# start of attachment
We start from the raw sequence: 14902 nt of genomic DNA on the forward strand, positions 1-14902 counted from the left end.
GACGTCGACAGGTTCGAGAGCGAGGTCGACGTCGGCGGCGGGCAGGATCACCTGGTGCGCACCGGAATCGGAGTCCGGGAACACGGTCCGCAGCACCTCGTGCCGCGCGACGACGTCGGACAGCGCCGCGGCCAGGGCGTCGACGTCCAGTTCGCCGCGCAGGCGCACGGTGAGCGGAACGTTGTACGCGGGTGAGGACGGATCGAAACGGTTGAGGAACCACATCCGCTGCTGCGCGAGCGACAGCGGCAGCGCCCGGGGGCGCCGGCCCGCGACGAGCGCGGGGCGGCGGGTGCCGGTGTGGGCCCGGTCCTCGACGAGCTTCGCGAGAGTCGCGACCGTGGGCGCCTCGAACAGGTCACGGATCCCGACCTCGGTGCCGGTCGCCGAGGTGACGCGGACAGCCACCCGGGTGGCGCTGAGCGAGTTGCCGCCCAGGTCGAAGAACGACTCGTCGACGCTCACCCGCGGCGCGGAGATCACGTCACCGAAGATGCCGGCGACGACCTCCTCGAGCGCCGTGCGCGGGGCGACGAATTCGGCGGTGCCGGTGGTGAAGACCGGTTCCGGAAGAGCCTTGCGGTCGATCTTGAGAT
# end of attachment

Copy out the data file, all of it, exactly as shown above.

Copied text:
We start from the raw sequence: 14902 nt of genomic DNA on the forward strand, positions 1-14902 counted from the left end.
GACGTCGACAGGTTCGAGAGCGAGGTCGACGTCGGCGGCGGGCAGGATCACCTGGTGCGCACCGGAATCGGAGTCCGGGAACACGGTCCGCAGCACCTCGTGCCGCGCGACGACGTCGGACAGCGCCGCGGCCAGGGCGTCGACGTCCAGTTCGCCGCGCAGGCGCACGGTGAGCGGAACGTTGTACGCGGGTGAGGACGGATCGAAACGGTTGAGGAACCACATCCGCTGCTGCGCGAGCGACAGCGGCAGCGCCCGGGGGCGCCGGCCCGCGACGAGCGCGGGGCGGCGGGTGCCGGTGTGGGCCCGGTCCTCGACGAGCTTCGCGAGAGTCGCGACCGTGGGCGCCTCGAACAGGTCACGGATCCCGACCTCGGTGCCGGTCGCCGAGGTGACGCGGACAGCCACCCGGGTGGCGCTGAGCGAGTTGCCGCCCAGGTCGAAGAACGACTCGTCGACGCTCACCCGCGGCGCGGAGATCACGTCACCGAAGATGCCGGCGACGACCTCCTCGAGCGCCGTGCGCGGGGCGACGAATTCGGCGGTGCCGGTGGTGAAGACCGGTTCCGGAAGAGCCTTGCGGTCGATCTTGAGAT